MP3 Various Artists - Pigs Fly CD
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Kurz-Beschreibung von CDbaby: Real rare recordings: Jackie Chan & Ani DiFranco on a duet of Nat King Cole’s "Unforgettable". (Yes really!) Don Ho doing Peter Gabriel’s "Shock The Monkey". Billy Preston doing Duran Duran. Lesley Gore doing AC/DC. You HAVE to hear the sound clips.
Käufer, die sich für (Jackie Chan Ani Difranco DEVO, CSN, Crosby, Stills, Nash & Young, Boxtops, Alex Chilton, Blondie, Cypress Hill, Lesley Gore, AC/DC) interessieren sollten sich dieses Album anhören.
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Pigs Fly CD
Jackie Chan & Ani DiFranco
Nat King Cole’s "Unforgettable"
Best known to the world as a hugely successful action star, and perhaps best remembered as the slapstick martial artist partner of whom Chris Tucker asks, "Do you understand the words that are coming out of my mouth?", Jackie Chan is equally known in his native Hong Kong as a popular singer. As a child Jackie was enrolled in the Chinese Opera Research Institute at age seven to learn dancing, singing, acting and martial arts. His voice was first noticed when Chan would sing over the closing credits of his own movies in Hong Kong. Recording contracts and a successful recording career followed soon thereafter.
A folkie in punk’s clothing, Ani DiFranco battled successfully against the Goliath of corporate rock to emerge as one of the most influential and inspirational cult heroines of the 1990s. A resolute follower of D.I.Y. ethos, DiFranco released her records through her own indie label Righteous Babe, slowly but steadily building a devout grass-roots following on the strength of a relentless tour schedule. Her songs tackled issues like rape, abortion and sexism with insight and compassion, the music’s empowering attitude and anger tempered by the poignant candor
Crosby, Stills, Nash & Young’s "Ohio"
One of new wave’s most innovative and (for a time) successful bands, Devo was also perhaps one of its most misunderstood. Formed in Akron, OH, in 1972 by Kent State art students Jerry Casale and Mark Mothersbaugh, Devo took its name from their concept of "de-evolution" -- the idea that instead of evolving, mankind has actually regressed, as evidenced by the dysfunction and herd mentality of American society. Their music echoed this view of society as rigid, repressive, and mechanical, with appropriate touches -- jerky, robotic rhythms; an obsession with technology and electronics (the group was among the first non-prog-rock bands to make the synthesizer a core element); often atonal melodies and chord progressions -- all of which were filtered through the perspectives of geeky misfits. Devo became a cult sensation, helped in part by their concurrent emphasis on highly stylized visuals, and briefly broke through to the mainstream with the smash single "Whip It," whose accompanying video was made a staple by the fledgling MTV network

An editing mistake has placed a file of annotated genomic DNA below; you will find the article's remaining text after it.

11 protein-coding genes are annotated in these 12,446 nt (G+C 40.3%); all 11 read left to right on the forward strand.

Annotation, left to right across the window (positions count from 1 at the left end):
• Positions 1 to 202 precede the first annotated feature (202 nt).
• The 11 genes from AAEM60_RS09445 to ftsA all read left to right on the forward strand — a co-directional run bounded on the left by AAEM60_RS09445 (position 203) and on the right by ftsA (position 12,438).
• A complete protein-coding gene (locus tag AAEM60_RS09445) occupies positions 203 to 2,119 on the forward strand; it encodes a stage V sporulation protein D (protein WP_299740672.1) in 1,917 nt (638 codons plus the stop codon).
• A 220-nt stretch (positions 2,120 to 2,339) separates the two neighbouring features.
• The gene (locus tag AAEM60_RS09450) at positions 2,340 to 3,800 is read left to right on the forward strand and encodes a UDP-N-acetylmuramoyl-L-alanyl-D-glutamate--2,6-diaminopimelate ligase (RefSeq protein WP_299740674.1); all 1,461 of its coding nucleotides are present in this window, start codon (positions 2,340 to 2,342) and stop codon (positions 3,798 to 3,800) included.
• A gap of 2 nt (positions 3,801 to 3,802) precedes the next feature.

The Boxtops (featuring Alex Chilton)
Blondie’s "Call Me"
In the tradition of the Rascals and the Righteous Brothers, the Memphis-based Box Tops were one the finest blue-eyed soul groups of the sixties. Lead singer (and former Big Star honcho) Alex Chilton had a tough, swaggering voice that belied his teenage years, sounding at times as if he were in a cutting match with the young Steve Winwood. Producers Chips Moman and Dan Penn surrounded Chilton with a crack American studio band, giving the music more muscle and deep funk than you’ll ever find in "Mary Mary."
Instead of knocking off pimply, lightweight teen-fodder, the Box Tops managed to add another link in the Memphis soul chain, mixing blues, Beatlesque pop, and the sound of Stax, Hi, and Goldwax. And unlike the Monkees, the Box Tops benefited from top-notch material: Dan Penn and Spooner Oldham’s "Cry Like a Baby" and "I Met Her in Church"; Wayne Thompson’s "The Letter" and "Soul Deep"; and the occasional Chilton-penned nugget, such as "I Must Be the Devil." The group’s heyday was brief -- two years, tops -- but their music remains a staple on oldies stations and has retained its vitality for over three decades.
Cypress Hill’s "Insane In The Brain"